3 Design Lessons From a Dream Hotel

3 Design Lessons From a Dream Hotel

What I learned about hospitality from SingleThread Farms
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Meija Jacobs
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Where would you like your breakfast served? Your room? The study? The roof? This was the kind of tough decision I faced during my stay at the SingleThread Farms, the highly anticipated inn and restaurant that opened in Healdsburg late last year. After the 90 minute trek from San Francisco, I was welcomed by name and guided to my room, where I tapped a code I’d made up for keyless entry. I never touched a credit card during my stay.

Working in food and hospitality design, I’m always on the lookout for what's new in the space. So, the moment I heard about SingleThread, I booked a night for my husband and me as an anniversary gift.

I suppose it’s an occupational hazard that I couldn’t help but notice the thoughtfully considered details that give SingleThread its hospitality superpowers. We were swept off our feet personally, but I also walked away with design insights that I took back to work.

At IDEO, we look to extremes for inspiration—people, brands, or environments that exaggerate specific behaviors. When we designed a line of ergonomic kitchen tools, we prototyped with both sous chefs and with those suffering from arthritis. Edge cases reveal what is or is not working, helping us generate opportunities for innovation.

SingleThread is most certainly an edge case. The name says it all—their vision is highly crafted, and a thread of that vision is woven into every detail of the experience.

The dining room offers a broad view of the kitchen, creating a direct connection between the preparation and experience of the food. Less than a year after opening their doors, SingleThread has already won a James Beard Award for restaurant design.

3 lessons SingleThread Farms taught me about designing modern hospitality:

1. Don't tell your brand story, weave it in

At some hotels, the brand or theme takes over everything. Sweden’s IceHotel, Japan’s Robot Hotels, Underwater, and Disney's Star Wars hotel might be fun once or twice, but they're less about a tailored guest experience, and more about their own story.

To say that SingleThread’s theme is “farm to table” would be a gross oversimplification. The larger purpose, as its creators Kyle and Katina Connaughton shared with us, is “to be an extension of our home.” That is demonstrated in every detail, from the open kitchen serving a kaiseki-inspired menu that changes with the micro-seasonal produce Katina has pulled out of the ground that day, to the guest rooms upstairs, where the mini-bar is replaced by a curated selection of gratuit handmade snacks and beverages.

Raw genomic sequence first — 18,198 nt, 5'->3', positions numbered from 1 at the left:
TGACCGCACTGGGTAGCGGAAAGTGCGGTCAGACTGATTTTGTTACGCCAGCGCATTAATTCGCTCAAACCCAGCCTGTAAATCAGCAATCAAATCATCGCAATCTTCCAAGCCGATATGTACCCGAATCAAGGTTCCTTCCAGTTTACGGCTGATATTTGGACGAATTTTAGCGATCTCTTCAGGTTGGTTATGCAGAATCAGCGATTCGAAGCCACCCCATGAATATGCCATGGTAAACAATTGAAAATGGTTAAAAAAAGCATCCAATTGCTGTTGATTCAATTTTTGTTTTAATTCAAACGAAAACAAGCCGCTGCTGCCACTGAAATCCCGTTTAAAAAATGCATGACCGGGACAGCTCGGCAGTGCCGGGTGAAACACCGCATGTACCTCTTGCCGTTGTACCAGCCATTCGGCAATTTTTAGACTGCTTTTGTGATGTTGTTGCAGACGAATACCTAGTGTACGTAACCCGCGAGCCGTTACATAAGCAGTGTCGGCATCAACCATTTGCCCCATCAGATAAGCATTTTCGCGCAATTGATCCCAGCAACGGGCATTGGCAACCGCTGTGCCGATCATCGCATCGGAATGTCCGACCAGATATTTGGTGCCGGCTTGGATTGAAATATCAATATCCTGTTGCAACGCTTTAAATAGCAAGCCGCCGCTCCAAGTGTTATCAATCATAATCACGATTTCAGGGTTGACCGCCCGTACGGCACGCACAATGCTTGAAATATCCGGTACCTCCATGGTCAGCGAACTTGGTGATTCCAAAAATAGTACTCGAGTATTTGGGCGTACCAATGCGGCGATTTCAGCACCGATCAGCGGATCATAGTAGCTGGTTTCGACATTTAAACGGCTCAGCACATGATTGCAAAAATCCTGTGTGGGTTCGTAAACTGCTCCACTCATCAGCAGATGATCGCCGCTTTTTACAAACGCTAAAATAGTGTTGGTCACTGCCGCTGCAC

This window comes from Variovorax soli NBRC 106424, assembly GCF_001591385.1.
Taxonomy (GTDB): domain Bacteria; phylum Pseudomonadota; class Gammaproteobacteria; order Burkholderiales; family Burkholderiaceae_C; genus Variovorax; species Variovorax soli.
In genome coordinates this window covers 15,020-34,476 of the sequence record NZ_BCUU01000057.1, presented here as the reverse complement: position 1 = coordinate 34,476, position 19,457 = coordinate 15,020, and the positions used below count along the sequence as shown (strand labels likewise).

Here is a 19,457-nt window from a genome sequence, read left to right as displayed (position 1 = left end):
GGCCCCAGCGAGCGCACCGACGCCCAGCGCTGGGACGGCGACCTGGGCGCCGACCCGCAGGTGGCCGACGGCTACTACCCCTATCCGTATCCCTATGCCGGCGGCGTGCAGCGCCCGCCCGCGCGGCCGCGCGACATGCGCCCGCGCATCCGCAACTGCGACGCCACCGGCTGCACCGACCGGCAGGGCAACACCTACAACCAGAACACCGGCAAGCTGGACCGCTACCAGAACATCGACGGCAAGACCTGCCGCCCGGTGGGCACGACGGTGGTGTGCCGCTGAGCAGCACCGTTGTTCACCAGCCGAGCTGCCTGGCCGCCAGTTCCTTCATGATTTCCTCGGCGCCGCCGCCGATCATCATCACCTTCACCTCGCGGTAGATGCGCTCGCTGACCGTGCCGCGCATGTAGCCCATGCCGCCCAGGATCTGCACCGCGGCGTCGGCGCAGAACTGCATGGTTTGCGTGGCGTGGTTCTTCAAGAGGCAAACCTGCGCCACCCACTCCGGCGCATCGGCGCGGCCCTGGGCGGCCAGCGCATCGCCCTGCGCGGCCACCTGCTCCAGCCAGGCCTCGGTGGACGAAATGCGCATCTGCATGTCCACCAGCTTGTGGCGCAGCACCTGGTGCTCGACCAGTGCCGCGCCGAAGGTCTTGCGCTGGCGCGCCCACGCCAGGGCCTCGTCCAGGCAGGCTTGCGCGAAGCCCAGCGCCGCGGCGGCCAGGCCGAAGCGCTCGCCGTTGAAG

About halfway into our 11-course dining journey, we were presented with a basket of mismatched sake cups and invited to “choose one that speaks to us.” That was a first.

Dessert was inspired by "wagashi", Japanese confections served with matcha. At SingleThread, it's filled with seasonal ingredients like lemon balm & coriander medjool date & miso, and jasmine & lime, and look like beautiful eggs about to hatch; no two sake cups are alike—choose one that "speaks to you."

2. Aim for personal, not personalized

Personalization, the longstanding holy grail of the hospitality industry, is being reframed in the sharing economy. Airbnb's “belong anywhere” message is made real by guided experiences that help guests feel at home in the local culture.

SingleThread builds in degrees of freedom that make the experience feel personal, not programmed: A towel hook thoughtfully placed just outside the shower door so you aren’t left to tiptoe across the floor, a wooden ladle atop a tray over the bath, pre-filled with soaking salts.

At a nightly pre-dinner meeting, the staff reviews guests’ bios and dietary requests so they can adjust the dining experience in a seamless, subtle way.

From the moment you wake up, the luxury of choice abounds. You decide where to eat breakfast and the bath salts are measured out and ready for your soak.

3. Put smart tech in a supporting role

Tech features in hospitality are growing fast. From Disney’s MagicBands to mobile check-in apps, hospitality providers are looking for new ways to meet guests’ needs.

SingleThread has mastered hidden tech, integrating just enough to create a highly sensual, human-centered experience that connects them more deeply with their guests.

Guests prepay through a reservation ticket system called Tock, so that any transactions that might take them out of the moment—tipping the bellhop, front desk check-in—are removed from the equation.

A front door camera helps to ensure you are greeted by name when you walk inside.

For keyless entry into your room, you’re invited to create your own passcode.

Each room is equipped with a Teforia tea system that calibrates the exact time, temperature, and amount of water needed to brew you the perfect cup.

These smart tech moments aren't show-stoppers. They're there to remove friction from the experience.

This machine crafts the perfect cup of tea, every time; poached foie gras in a "tea of last year's tomatoes" paired with a Junmai Sake—culinary wizardry achieved with old techniques and new technology

Though SingleThread Farms is a boutique hotel, it doesn’t take five stars, or dollar signs, to show guests you truly understand their needs. It was the small design moments that made our stay an experience I (and my marriage) will never forget.

Have your own outstanding hospitality experience to share? Share with me on Twitter @MeijaJ with the hashtag #HospitalitySuperpower.

Header image by Garrett Rowland.

No items found.
No items found.
Meija Jacobs

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